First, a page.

Liquid quality control with

NanoCuvette™ One

Do you want to do quality control for transparent industrial liquids?

Refractive measures are widely used in the industry for rapid density quantification along with spectrophotometry for color and chemistry. However, this requires two instruments.

For various applications in the pharmaceutical, food, cosmetic, automotive and chemical industries, it is important to determine the concentration exactly to ensure proper quality of the products. Since some liquids do not absorb light within the visual range, a standard absorbance measurement using a spectrophotometer will not be effective at determining the concentration. Therefore, the concentration is determined by measuring the refractive index and holding it against a standard curve.
Glycerol also called glycerine or glycerin) is a simple polyol compound.
For example, glycerol is a colorless, odorless, non-toxic, viscous and sweet-tasting liquid. It is used in a large variety of applications including as an emollient, humectant, sweetener, solvent, or antifreeze agent. Glycerol belongs to the alcohol family of organic compounds and contains three hydroxyl groups (-OH), which makes it soluble in water. It can be derived naturally and is stable under normal storage conditions and temperatures, but still requires quality control to ensure a good product quality.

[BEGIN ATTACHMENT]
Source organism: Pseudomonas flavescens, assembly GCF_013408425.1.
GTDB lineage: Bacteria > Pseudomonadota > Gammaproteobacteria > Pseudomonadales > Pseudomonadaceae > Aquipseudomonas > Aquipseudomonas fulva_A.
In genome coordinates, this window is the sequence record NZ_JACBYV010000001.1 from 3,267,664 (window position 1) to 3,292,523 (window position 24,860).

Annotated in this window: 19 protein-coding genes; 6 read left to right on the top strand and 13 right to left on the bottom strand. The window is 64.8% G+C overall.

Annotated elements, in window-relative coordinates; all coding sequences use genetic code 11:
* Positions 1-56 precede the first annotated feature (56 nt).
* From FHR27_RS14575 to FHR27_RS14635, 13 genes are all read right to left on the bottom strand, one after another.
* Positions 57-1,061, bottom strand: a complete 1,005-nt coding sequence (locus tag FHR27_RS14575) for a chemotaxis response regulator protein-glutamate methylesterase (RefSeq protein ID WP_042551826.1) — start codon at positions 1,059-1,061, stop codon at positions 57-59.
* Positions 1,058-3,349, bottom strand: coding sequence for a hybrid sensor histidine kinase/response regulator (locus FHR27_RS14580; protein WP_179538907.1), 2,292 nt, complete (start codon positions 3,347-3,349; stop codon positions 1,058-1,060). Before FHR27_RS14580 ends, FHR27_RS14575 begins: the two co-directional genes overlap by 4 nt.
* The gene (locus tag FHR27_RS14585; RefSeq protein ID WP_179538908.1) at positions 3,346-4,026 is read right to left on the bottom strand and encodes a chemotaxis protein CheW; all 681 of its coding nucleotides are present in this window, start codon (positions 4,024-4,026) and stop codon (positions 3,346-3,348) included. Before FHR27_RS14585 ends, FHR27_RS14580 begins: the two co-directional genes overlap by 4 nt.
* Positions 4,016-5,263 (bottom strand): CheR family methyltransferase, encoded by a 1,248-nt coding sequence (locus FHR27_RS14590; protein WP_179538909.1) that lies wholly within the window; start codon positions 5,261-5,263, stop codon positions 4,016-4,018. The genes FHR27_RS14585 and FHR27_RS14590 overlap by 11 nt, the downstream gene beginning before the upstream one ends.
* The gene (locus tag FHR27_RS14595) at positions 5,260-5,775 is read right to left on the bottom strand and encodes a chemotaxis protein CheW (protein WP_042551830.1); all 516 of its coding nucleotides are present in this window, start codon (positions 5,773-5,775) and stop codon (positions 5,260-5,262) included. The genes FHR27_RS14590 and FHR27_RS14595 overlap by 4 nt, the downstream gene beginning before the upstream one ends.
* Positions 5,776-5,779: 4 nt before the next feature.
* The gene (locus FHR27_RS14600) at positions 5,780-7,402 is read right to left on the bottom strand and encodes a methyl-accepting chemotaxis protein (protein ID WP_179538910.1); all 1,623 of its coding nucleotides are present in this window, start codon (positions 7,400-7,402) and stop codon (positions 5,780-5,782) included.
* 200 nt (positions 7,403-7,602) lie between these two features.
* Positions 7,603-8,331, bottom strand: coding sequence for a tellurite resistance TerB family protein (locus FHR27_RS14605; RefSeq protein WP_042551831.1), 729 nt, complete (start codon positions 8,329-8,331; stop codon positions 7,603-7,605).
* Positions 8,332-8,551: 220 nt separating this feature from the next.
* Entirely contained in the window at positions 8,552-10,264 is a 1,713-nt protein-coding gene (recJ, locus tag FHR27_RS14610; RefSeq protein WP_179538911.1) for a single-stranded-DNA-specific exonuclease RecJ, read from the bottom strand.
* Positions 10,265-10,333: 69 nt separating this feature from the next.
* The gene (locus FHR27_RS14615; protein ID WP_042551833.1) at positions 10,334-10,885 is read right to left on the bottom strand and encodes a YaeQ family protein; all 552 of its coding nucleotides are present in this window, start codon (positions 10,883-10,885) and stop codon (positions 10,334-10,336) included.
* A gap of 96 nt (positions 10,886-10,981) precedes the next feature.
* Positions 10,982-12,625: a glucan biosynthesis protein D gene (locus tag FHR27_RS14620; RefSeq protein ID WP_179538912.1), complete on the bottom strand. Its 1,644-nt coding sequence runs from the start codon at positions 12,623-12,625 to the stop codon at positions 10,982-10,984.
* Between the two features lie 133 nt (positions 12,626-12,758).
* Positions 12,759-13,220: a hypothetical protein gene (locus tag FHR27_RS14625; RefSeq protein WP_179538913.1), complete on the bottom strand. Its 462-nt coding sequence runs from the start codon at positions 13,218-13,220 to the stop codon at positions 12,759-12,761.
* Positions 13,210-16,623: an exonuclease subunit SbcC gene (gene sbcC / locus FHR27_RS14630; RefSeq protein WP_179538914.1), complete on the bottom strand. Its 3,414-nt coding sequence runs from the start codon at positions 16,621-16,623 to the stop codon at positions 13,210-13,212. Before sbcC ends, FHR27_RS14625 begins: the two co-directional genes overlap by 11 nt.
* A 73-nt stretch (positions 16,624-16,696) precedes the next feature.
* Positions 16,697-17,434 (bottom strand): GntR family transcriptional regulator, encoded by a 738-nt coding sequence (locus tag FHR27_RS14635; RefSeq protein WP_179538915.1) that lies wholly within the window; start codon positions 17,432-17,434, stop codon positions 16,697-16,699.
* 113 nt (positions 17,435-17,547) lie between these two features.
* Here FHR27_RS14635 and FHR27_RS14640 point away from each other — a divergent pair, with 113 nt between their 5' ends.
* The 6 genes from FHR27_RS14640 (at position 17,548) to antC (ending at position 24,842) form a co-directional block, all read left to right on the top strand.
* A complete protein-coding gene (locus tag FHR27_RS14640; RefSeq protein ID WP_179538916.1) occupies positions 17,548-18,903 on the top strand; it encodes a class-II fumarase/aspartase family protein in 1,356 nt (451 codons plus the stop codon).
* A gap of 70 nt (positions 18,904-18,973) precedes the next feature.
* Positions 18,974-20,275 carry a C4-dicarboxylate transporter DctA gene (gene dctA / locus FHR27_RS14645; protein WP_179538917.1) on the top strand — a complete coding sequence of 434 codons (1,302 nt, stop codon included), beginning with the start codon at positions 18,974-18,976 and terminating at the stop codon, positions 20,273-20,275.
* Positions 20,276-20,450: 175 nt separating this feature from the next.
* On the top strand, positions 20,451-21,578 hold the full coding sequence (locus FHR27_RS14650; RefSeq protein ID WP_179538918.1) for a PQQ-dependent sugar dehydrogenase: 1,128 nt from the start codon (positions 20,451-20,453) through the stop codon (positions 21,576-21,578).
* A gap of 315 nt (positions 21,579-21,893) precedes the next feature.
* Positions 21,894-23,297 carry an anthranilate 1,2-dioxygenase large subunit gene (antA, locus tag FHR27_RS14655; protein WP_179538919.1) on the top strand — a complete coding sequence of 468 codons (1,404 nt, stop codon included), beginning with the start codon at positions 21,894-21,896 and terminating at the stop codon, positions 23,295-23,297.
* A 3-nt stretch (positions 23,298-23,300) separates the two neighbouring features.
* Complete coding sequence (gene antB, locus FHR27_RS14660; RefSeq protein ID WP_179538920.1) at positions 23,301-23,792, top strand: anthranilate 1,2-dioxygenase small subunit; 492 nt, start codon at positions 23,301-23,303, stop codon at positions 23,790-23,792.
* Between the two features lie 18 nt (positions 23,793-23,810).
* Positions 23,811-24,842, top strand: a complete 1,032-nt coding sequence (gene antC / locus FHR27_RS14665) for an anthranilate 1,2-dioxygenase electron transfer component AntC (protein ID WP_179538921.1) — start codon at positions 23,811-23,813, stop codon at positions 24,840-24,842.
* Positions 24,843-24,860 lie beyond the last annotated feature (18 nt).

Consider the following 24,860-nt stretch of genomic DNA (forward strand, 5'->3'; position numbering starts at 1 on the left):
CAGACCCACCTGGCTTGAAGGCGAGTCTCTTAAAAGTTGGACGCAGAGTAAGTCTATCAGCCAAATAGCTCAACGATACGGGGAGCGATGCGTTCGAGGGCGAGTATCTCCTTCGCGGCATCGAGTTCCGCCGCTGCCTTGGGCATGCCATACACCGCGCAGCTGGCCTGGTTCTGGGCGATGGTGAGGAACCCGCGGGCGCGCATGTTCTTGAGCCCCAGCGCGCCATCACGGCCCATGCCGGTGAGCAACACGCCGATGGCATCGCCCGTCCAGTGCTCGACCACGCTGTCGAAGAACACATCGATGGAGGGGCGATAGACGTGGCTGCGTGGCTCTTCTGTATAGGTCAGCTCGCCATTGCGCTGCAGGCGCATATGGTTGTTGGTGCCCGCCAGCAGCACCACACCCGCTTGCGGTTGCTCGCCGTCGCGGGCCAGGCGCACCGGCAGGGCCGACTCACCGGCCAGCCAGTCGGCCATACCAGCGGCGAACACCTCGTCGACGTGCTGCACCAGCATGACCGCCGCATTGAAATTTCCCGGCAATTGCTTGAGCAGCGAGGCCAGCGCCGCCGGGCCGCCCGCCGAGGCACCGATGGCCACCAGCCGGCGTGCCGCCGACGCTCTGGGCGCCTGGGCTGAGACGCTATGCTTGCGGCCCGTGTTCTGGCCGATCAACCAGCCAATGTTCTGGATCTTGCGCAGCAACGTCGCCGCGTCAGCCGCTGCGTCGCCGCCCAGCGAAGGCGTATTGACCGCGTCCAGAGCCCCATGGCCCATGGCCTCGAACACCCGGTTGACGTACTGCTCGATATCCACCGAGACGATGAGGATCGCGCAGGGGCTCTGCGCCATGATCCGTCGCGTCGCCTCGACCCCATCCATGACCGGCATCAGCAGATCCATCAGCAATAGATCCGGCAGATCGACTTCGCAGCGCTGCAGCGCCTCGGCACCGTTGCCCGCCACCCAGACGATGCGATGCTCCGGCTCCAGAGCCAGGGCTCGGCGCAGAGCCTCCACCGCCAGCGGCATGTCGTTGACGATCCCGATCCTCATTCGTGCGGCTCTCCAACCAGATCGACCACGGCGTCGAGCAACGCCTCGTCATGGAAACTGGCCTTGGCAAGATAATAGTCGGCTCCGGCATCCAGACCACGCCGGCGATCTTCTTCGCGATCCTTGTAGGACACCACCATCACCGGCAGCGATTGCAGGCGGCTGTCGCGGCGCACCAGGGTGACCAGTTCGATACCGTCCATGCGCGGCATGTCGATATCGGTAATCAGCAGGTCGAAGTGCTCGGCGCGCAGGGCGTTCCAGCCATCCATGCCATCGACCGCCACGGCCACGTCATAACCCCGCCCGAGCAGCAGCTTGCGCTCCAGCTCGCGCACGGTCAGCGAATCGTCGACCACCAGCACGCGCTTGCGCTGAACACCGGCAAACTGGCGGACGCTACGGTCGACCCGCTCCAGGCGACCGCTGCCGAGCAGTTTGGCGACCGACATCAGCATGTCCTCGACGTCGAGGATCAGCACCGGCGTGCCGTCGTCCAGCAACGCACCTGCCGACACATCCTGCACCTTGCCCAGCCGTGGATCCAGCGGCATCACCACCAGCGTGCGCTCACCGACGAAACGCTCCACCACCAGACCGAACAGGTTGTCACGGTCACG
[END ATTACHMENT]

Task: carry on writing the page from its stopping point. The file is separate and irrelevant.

Introducing clear liquid quality control with UV-Vis instruments

Conventionally a specialized refractometer has been required for the refractometric quantification of sugar. However, with the innovative NanoCuvetteTM One, a nanosensor is installed in a cuvette, allowing quantification of sugar to be carried out in a standard spectrophotometer. Because sugar does not absorb light in the UV-visible spectrum, traditionally, spectrophotometers have been unable to quantify sugar.

Absorbance + Refractive index with NanoCuvette™ One

All that is needed is our NanoCuvette™ One and an UV-VIS spectrophotometer for instance Shimadzu, PerkinElmer, Thermo Ficher, Mettler Toledo, VWR or similar.

Conclusion

Traditionally a specialized refractometer has been required for determination of the refractive index. However, with the innovative NanoCuvette™ One, an optical filter is installed in a cuvette, allowing determination of the refractive index to be carried out over time in a standard spectrophotometer. This both clear and coloured liquids can be measured with a conventional spectrophotometer down to 0.5 µL of sample.